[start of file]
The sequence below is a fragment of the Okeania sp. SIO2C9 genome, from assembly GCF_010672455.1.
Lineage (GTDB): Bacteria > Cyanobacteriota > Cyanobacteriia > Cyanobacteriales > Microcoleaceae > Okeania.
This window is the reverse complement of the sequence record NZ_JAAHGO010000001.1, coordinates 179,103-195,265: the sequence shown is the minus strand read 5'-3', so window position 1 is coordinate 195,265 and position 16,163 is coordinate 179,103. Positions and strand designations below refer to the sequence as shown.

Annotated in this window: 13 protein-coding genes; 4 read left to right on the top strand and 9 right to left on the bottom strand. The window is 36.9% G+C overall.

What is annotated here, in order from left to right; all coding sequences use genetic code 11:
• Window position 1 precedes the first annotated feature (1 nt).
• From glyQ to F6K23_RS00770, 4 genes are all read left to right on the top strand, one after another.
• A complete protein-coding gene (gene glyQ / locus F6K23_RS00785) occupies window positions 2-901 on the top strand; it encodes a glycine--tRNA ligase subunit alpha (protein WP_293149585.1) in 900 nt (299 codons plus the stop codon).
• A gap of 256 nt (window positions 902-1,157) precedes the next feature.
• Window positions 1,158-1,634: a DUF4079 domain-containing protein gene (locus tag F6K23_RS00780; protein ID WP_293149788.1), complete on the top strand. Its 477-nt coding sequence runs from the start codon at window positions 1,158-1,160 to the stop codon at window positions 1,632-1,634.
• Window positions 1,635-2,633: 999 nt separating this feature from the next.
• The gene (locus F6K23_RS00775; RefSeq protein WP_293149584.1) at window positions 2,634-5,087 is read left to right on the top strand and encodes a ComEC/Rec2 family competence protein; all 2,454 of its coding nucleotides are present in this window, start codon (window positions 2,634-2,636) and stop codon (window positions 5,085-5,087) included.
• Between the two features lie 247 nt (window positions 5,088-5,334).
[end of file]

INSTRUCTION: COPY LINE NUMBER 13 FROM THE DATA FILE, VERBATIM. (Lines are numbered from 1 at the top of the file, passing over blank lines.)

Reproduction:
• Between the two features lie 247 nt (window positions 5,088-5,334).